10.17am update: Barclay acknowledges Brexit impact on UK car industry
Asked if there would be compensation for the car industry if it faced 10 percent tariffs for exports to the EU in a no-deal situation, Mr Barclay said: “What I’m saying is we are having extensive discussions with the industry, including the Prime Minister this week, because it is more nuanced.”
He said the Government would “need to look at what the implications are in terms of trade flow across the borders” and what the situation is at the English Channel crossings which are vital for supply chains.
Mr Barclay said: “Of course there will be impact, but the future trend is into areas such as electric vehicles and there’s a huge amount the Government can do in those areas, it’s not just what we have got in terms of the status quo.”
The Society of Motor Manufacturers and Traders believes that no deal is “not an option” but Mr Barclay said that was factually incorrect because it remained the legal default.
He acknowledged it was “undesirable” and “disruptive”, adding: “Are there mitigations the Government can take? Yes. Do I sit here saying that will be a panacea to all issues? No.”
Philip Hammond has clashed with Jacob Rees-Mogg
10.16am update: Hammond clashes with Rees-Mogg over cost of no deal Brexit
Chancellor Philip Hammond clashed with Tory Eurosceptic Jacob Rees-Mogg about the impact of a no-deal Brexit.
Mr Rees-Mogg, a prominent supporter of Boris Johnson, used a Daily Telegraph opinion piece to dismiss the “silliness” of forecasts suggesting a £90 billion hit to the economy.
Mr Hammond said: “Happy to debate scale of negative impact of no deal on the economy – but terrifying that someone this close to a potential future government can think we’d actually be better off by adding barriers to access to our largest market.”
8.53am update: Brexit Secretary Stephen Barclay faces MPs after EU attack
Brexit Secretary Stephen Barclay will be grilled by MPs this morning – just days after a showdown with Michel Barnier caused fury in Brussels.
Mr Barclays told the EU’s Brexit negotiator five times Britain that Theresa May’s deal was now dead.
The comments saw the UK’s Brexit man described as “brutal, bullying, bad tempered and confrontational” by EU officials.
Mr Barclay is facing the Hilary Benn-led Commons Brexit Committee at 10am to update on the state of play in Brexit.
Stephen Barclay goes before the Brexit committee
8.36am update: Brexit sparks Huge surge in demand for driving permits
More than half a million permits which may be required to drive abroad after Brexit have been bought since February, according to Government figures.
During the past five months, 584,000 International Driving Permits (IDPs) have been issued at a cost of £5.50 each, transport minister Michael Ellis revealed in an answer to a written parliamentary question.
That means the total amount spent exceeds £3.2 million.
The RAC described the demand as “truly astonishing” and urged the Government to ensure post offices are ready for a “sudden surge” ahead of the latest Brexit deadline of October 31.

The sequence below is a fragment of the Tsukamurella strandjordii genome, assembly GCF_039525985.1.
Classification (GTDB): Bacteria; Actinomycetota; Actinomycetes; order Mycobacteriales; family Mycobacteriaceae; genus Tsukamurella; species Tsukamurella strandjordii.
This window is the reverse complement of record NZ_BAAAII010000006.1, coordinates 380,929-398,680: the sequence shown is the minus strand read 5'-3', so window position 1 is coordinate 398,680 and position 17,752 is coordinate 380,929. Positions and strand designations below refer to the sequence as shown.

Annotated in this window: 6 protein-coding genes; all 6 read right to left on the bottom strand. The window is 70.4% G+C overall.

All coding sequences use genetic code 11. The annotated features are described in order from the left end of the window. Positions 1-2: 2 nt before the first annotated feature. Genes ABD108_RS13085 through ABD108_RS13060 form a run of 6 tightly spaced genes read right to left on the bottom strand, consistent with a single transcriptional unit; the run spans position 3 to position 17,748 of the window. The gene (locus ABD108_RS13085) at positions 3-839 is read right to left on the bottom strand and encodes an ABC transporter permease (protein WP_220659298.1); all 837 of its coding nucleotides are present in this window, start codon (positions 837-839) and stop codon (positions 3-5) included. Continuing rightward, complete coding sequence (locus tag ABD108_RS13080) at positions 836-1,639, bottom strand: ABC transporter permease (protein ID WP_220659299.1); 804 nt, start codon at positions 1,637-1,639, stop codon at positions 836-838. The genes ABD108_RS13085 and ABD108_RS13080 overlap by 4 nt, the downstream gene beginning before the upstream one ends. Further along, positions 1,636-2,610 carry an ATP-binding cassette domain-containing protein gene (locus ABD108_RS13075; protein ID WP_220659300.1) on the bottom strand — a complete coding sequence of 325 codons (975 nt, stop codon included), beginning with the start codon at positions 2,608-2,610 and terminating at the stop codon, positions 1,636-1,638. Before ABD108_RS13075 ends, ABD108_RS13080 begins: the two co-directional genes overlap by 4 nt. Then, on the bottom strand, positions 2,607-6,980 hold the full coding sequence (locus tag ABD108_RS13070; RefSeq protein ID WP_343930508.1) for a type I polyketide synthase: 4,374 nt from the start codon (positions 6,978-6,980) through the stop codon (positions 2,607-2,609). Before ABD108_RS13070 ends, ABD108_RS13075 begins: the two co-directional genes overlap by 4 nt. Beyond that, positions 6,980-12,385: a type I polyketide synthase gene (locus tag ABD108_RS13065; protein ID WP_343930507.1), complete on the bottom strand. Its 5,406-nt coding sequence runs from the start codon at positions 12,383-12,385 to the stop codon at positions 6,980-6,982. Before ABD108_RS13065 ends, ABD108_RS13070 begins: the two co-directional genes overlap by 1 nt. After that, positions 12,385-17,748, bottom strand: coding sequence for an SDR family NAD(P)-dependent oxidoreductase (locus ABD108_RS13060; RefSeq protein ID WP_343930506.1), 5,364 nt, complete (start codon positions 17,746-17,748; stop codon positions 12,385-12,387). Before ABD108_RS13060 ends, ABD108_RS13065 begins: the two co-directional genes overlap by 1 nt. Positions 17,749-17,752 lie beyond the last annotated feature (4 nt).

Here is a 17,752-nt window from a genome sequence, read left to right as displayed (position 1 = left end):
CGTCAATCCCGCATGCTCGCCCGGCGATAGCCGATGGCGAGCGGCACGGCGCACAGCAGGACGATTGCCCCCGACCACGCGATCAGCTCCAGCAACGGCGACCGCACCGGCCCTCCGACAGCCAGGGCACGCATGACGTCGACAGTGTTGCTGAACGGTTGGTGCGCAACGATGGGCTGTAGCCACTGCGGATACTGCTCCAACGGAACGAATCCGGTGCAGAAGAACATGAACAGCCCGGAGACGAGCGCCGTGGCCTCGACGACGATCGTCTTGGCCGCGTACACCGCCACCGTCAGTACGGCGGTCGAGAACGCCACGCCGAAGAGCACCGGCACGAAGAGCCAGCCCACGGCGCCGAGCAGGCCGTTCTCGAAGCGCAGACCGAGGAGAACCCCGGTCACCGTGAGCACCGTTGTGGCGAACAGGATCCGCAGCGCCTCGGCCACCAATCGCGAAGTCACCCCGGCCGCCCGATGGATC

Driving licences issued by European Union states are valid for trips within the European Economic Area (EEA), which is the EU plus Iceland, Liechtenstein and Norway.
UK motorists may require IDPs to drive in the EEA in the event of a no-deal Brexit, leading many holidaymakers and business travellers to purchase the documents.
Andrea Leadsom would not support the suspension of Parliament to get Brexit through
8.24am update: Leadsom rules out support for proroguing Parliament
Boris Johnson supporter Andrea Leadsom has indicated she would not support the suspension of Parliament to get a no-deal Brexit through but said she did not believe the Tory leadership frontrunner would take that step.
Mr Johnson has refused to rule out proroguing Parliament in order to prevent MPs blocking a no-deal Brexit.
Former Commons leader Mrs Leadsom said: “I don’t think that prorogation is the right thing to do and I don’t think a prime minister would choose to do that.”
Asked if she would go along with it if Mr Johnson took that course of actio
Sir Ivan Rogers gives evidence to the foreign affairs select committee
7.30am updates: New PM urged to lower migrant salary threshold
The next prime minister should lower the salary threshold for migrant workers from £30,000 to £20,000 to avoid post-Brexit skills shortages, a coalition of business and education bodies has said.
The group, which includes the British Retail Consortium, business advocacy group London First and Universities UK, has written to both Boris Johnson and Jeremy Hunt urging them to commit to clear action on reforming the immigration system should they secure the top job.
As well as lowering the salary threshold, they want the Government to extend the temporary work route for overseas workers from one year to two years and revise the sponsorship model to make it easier for firms of all sizes to bring in the overseas talent they need.
They are also calling for the reinstatement of the two-year post-study visa for international students to work in the UK after graduation.